For the aqua adventure of a lifetime, you might not instinctively set your internal sat nav to the desert. But look past Dubai’s golden sands and you’ll see sparkling blue pools and an ocean. Peer around the skyscrapers and you’ll see a creek filled with traditional boats. Where the desert ends, the adventure on water begins as Kirstie Pelling from the Family Adventure Project finds out when she discovers Aqua Dubai with the family…

Splashed in sunshine, water and laughter, we meander down more than two kilometres of lazy river on a tyre. Every few metres someone smiles, spins us around and gives us a push down a rapid. Today we are part of something much bigger than us; a man made, palm shaped island in the sea. The Palm is one of Dubai’s ambitious engineering projects to extend its coastline and increase the fun for visitors. Because Dubai aims to please its visitors. And then some.

World class waterparks

In Atlantis, The Palm Resort you can interact with divers, feed sting rays and walk underwater

with the creatures of the sea. You can take a Leap of Faith ride through a shark tank, meet dolphins, and parade through aquariums filled with 65,000 marine creatures. Or you can simply stand and watch, mesmerised, as someone cleans the windows of the tank. From its entrance hall with blown glass sculpture to its beach front pool, this themed resort makes the ocean the star of the show.

And it’s not the only world class waterpark in the city. There are two in Dubai and one on Yas Island near Abu Dhabi, just an hour’s drive away. All offer something unique. Wild Wadi, based on an  Aladdin theme, is a high thrill adventure, where you can be thrown around to your hearts content then terrify yourself by climbing into a capsule and feeling the floor disappear under your feet. Meanwhile Yas Island’s Yas Waterworld is a new, high tech park with 43 rides that engages you on an interactive adventure where you can choose you own light and sound in dark twisting tunnels.

Feeding the city

Dubai has an interesting relationship with the wet stuff. There is hardly any rain yet the city manages to produce and consume up to 300 million gallons of water a day in peak season. It comes up with ever more ingenious ways of desalinating it and pushing it up its Gotham City style towers, including the tallest skyscraper in the world- the Burj Khalifa. And it uses it to have fun and cool down. (Water is a vital factor in air conditioning the city) Wherever you go in this dry location, there are opportunities to splash, sail, float, paddle and luxuriate in water. One of the most surprising uses for it is the extraordinary Miracle Garden; the largest natural flower garden in the world. My children, quite often unimpressed with their environment, excitedly flutter like butterflies around 45 million flowers. Yes, you heard me right. And all fresh as a daisy.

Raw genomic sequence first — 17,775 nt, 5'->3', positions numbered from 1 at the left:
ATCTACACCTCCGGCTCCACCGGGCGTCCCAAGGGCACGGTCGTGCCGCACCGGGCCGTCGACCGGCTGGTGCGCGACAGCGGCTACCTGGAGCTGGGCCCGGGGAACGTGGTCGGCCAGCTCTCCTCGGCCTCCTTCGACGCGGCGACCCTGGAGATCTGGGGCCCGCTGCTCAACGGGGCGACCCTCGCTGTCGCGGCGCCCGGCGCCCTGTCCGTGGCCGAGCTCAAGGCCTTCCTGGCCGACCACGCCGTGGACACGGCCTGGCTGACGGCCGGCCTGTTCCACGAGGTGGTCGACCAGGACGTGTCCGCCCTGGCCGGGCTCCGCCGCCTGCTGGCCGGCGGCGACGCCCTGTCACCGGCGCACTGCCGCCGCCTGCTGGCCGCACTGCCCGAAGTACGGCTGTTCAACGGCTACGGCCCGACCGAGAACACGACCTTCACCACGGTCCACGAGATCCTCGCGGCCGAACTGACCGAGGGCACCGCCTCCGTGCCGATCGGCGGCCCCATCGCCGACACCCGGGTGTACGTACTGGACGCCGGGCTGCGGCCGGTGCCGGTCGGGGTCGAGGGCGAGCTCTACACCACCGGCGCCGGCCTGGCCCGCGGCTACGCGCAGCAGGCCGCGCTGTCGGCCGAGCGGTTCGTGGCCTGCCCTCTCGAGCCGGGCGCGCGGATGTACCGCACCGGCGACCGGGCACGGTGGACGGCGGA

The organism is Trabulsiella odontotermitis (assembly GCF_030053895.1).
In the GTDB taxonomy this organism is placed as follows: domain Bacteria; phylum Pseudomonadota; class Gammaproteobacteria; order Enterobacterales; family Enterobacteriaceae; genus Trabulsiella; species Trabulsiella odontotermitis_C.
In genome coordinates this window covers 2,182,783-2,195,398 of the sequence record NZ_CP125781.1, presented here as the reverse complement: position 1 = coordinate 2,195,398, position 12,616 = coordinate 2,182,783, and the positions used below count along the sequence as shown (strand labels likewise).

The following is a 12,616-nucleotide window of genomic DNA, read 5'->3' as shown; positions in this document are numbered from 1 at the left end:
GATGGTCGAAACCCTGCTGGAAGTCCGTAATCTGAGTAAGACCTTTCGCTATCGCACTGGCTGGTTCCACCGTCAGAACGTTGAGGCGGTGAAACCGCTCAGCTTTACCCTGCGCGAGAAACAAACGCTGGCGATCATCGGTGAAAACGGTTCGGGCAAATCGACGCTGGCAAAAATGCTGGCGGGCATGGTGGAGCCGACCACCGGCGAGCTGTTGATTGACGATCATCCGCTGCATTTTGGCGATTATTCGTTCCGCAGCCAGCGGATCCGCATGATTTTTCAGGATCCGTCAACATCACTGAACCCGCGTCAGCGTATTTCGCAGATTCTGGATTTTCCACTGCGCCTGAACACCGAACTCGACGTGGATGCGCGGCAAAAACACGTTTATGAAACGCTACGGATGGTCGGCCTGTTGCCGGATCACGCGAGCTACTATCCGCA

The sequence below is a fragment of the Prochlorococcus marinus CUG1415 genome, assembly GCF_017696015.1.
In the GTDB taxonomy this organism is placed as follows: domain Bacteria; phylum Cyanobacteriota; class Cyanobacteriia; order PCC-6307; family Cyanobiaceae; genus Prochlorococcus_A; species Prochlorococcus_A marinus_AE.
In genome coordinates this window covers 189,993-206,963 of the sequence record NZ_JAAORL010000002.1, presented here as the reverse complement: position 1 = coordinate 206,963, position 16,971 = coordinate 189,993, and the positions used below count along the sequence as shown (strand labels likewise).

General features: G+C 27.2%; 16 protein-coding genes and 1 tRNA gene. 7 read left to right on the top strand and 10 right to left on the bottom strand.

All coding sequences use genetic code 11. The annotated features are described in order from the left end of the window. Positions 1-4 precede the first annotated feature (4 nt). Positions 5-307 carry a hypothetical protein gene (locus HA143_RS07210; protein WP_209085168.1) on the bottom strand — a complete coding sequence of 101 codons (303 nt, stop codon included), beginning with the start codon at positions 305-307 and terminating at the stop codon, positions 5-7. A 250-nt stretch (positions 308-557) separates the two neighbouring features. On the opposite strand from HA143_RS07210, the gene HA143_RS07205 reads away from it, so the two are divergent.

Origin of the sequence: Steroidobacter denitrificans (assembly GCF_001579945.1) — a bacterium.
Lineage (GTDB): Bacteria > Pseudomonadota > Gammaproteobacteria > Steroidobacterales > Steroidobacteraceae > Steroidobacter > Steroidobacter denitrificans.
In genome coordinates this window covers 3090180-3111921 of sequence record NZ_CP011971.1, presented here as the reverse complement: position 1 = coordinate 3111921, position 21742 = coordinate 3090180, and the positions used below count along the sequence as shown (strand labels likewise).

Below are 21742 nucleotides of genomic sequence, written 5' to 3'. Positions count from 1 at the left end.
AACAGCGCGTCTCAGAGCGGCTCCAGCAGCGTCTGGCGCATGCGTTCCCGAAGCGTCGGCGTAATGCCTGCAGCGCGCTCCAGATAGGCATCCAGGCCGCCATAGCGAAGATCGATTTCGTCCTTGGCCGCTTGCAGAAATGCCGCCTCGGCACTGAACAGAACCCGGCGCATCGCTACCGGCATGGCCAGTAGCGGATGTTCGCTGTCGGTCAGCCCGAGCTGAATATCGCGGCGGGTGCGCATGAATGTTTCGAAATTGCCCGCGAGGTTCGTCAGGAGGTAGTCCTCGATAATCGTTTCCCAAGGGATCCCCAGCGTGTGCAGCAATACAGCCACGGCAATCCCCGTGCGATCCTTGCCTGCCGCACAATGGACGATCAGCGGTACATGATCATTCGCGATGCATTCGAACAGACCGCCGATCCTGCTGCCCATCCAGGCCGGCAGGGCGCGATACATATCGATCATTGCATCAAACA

Adventures on the creek

Our adventure begins on the creek, and it’s here we keep returning to. A magical place, especially in the evenings, where the sun goes down in a spectacle of orange just as the nearby souk owners are ramping up for a night’s trading. On our first day we sail down the creek in style on an afternoon dhow cruise, as part of our Big City Bus Tour. This waterway has played an important historical role in the development of the city; in the beginning locals went diving for pearls in its depths, then the fisherman worked it’s shallow, warm waters and now a mix of traders and tourists sail past its skyscraper lined banks by day and night. You can take a dinner cruise for the full experience.

In the evening we venture forth on our own, paying one dirham to the ferryman and joining the commuters on the water. This feels like authentic Dubai, but not as authentic as the old wooden dhows bringing in goods from India and even further afield, and piling them on the side of the river.

From simple to elaborate

Crossing the creek is a simple pleasure, but there are more flamboyant ways to experience water in this wealthy United Arab Emirates State. You can swim in the infinity pools of a seemingly infinite number of hotels or you can enjoy the biggest orchestrated fountains in the world at Dubai Mall. And you stumble across huge water features on the walls in unexpected places, like Dubai Mall and the airport.

The wider picture

And let’s not forget the ocean. Dubai is located on the south east coast of the Persian Gulf and thrill seekers can skydive over The Palm Jumeirah, while day trippers are taking a more relaxing dhow cruise of the islands. We venture onto a quiet part of Jumeriah Beach, late in the evening. By the light of a mosque we dip our toes into the water. We could be the only people in the world. They say that when the Dubai fountains are in full flow, you can see them from space. Down on earth, we try and splash the stars.

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